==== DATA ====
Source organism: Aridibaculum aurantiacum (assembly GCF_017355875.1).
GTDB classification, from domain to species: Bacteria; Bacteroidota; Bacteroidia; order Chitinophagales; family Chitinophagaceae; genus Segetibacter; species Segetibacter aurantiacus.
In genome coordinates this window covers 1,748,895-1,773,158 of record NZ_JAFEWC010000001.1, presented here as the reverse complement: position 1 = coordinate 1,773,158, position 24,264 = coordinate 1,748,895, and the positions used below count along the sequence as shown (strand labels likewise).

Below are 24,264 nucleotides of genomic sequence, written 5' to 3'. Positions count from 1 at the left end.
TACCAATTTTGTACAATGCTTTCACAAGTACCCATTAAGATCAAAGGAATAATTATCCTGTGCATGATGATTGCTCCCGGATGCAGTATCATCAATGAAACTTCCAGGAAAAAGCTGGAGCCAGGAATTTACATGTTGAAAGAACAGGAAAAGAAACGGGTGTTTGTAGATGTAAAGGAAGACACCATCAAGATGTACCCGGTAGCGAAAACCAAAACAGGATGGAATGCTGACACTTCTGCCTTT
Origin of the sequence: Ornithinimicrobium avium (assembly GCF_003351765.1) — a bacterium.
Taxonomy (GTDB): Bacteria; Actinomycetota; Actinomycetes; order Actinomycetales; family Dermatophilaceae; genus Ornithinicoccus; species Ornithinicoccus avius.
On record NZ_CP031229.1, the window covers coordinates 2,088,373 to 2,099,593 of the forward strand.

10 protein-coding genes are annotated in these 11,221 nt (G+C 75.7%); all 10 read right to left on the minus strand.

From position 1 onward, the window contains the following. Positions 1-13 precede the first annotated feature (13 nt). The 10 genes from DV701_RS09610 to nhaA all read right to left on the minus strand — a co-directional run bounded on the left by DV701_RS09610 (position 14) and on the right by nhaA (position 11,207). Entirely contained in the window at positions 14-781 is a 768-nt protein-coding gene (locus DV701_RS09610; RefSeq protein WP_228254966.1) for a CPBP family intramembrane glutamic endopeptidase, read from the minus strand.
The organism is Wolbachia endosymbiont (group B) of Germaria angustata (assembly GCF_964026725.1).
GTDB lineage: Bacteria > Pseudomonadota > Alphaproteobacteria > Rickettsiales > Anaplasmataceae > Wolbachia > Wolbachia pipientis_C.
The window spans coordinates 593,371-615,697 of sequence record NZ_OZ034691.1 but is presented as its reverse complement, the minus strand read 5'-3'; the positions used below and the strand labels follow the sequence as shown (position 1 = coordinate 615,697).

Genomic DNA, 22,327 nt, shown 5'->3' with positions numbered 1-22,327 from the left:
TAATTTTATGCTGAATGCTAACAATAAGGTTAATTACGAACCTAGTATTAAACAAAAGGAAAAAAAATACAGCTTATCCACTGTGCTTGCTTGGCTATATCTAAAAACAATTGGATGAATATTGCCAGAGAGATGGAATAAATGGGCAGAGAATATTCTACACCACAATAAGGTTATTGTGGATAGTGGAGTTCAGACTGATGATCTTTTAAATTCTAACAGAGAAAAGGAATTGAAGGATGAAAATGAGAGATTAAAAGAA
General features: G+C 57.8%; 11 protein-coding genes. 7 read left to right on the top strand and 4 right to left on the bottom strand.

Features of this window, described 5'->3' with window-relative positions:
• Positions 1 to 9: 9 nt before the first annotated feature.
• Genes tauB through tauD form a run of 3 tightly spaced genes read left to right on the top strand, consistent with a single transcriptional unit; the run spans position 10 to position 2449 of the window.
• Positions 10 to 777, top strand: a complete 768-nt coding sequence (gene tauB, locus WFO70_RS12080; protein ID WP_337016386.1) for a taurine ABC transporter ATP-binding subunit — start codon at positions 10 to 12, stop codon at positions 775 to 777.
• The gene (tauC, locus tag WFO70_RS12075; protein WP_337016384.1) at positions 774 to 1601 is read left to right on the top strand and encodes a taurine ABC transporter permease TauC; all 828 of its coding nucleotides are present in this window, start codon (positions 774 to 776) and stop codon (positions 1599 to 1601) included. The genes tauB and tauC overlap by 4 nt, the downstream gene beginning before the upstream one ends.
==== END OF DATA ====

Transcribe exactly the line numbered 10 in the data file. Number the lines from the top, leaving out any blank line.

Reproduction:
From position 1 onward, the window contains the following. Positions 1-13 precede the first annotated feature (13 nt). The 10 genes from DV701_RS09610 to nhaA all read right to left on the minus strand — a co-directional run bounded on the left by DV701_RS09610 (position 14) and on the right by nhaA (position 11,207). Entirely contained in the window at positions 14-781 is a 768-nt protein-coding gene (locus DV701_RS09610; RefSeq protein WP_228254966.1) for a CPBP family intramembrane glutamic endopeptidase, read from the minus strand.